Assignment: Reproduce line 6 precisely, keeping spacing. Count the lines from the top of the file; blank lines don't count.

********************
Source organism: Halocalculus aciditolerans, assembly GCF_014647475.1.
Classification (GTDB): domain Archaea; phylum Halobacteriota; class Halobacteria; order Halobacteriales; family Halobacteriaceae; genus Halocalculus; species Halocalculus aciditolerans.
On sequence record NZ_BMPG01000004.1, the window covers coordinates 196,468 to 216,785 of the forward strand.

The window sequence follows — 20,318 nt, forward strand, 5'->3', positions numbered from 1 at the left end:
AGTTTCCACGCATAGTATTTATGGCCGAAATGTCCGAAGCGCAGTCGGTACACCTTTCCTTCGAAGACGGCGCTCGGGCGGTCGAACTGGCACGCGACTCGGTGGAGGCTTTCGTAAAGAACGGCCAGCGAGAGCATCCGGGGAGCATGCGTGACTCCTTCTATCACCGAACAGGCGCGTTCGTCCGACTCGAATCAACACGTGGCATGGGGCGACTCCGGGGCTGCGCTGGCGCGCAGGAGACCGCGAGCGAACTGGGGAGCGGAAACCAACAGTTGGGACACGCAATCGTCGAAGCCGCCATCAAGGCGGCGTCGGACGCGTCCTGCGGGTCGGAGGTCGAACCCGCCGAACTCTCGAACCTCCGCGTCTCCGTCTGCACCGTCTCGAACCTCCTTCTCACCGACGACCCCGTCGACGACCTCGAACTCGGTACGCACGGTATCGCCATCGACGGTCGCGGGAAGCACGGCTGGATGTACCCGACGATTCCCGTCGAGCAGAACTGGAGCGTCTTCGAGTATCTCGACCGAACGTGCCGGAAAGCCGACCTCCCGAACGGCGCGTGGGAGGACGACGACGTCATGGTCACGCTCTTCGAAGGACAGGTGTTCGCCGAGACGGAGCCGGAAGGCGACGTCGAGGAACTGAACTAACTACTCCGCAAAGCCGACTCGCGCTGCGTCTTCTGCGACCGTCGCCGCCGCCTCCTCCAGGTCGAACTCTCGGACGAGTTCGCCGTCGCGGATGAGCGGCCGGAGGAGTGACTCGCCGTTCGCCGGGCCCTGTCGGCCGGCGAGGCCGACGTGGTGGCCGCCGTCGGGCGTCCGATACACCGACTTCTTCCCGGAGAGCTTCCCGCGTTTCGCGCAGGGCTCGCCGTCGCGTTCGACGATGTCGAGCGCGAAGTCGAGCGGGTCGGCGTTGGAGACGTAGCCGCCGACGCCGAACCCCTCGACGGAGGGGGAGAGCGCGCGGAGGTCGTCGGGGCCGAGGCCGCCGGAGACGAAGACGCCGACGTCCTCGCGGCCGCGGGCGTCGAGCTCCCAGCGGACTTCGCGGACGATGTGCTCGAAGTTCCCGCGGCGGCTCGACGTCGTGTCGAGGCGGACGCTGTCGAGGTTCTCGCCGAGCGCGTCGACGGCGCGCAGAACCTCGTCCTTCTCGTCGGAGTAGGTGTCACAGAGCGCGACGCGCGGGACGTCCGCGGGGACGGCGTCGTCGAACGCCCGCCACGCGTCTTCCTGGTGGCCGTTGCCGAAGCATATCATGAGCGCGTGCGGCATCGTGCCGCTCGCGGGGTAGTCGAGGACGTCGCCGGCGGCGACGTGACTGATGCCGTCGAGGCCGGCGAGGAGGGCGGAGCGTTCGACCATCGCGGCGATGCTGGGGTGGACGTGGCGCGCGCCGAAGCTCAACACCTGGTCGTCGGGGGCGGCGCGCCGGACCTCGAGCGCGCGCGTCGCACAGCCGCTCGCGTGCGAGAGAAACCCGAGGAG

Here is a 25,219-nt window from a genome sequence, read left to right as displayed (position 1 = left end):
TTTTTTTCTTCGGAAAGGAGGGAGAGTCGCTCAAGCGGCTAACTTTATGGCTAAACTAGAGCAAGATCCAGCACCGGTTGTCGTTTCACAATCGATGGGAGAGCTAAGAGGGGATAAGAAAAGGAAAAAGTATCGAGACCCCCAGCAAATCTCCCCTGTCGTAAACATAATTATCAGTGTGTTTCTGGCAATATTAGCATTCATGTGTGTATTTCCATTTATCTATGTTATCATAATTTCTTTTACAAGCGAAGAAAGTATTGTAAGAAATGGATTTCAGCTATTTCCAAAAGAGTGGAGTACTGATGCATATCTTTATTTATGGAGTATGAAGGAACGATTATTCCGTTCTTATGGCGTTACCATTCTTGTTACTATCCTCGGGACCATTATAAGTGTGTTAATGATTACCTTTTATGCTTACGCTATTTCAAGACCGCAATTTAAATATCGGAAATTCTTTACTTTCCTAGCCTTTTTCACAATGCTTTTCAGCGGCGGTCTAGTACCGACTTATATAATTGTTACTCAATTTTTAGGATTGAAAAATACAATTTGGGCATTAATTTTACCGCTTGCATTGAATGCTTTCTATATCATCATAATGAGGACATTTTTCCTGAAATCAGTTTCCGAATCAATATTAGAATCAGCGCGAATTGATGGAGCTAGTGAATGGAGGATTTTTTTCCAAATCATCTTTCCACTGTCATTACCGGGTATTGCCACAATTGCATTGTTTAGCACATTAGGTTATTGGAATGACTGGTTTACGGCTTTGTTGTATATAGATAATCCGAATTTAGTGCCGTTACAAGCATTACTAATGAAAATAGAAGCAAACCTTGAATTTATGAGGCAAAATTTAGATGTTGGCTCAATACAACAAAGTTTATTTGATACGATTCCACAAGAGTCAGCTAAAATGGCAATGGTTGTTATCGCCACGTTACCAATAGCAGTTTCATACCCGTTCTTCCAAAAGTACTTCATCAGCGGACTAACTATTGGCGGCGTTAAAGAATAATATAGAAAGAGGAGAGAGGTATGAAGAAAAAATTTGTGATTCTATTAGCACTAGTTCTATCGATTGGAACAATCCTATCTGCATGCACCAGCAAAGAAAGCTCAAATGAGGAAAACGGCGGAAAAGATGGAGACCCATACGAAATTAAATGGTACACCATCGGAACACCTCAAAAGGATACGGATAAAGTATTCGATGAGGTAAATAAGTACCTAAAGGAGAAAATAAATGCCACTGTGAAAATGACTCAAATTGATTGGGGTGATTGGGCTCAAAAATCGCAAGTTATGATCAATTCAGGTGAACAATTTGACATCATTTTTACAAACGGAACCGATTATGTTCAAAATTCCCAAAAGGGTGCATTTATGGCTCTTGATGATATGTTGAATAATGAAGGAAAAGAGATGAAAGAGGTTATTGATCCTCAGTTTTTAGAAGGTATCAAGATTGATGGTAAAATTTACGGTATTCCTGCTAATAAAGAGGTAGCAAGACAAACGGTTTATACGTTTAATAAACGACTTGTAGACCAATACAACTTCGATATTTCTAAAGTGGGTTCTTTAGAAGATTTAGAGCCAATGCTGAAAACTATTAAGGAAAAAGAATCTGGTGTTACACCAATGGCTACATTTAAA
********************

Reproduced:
Here is a 25,219-nt window from a genome sequence, read left to right as displayed (position 1 = left end):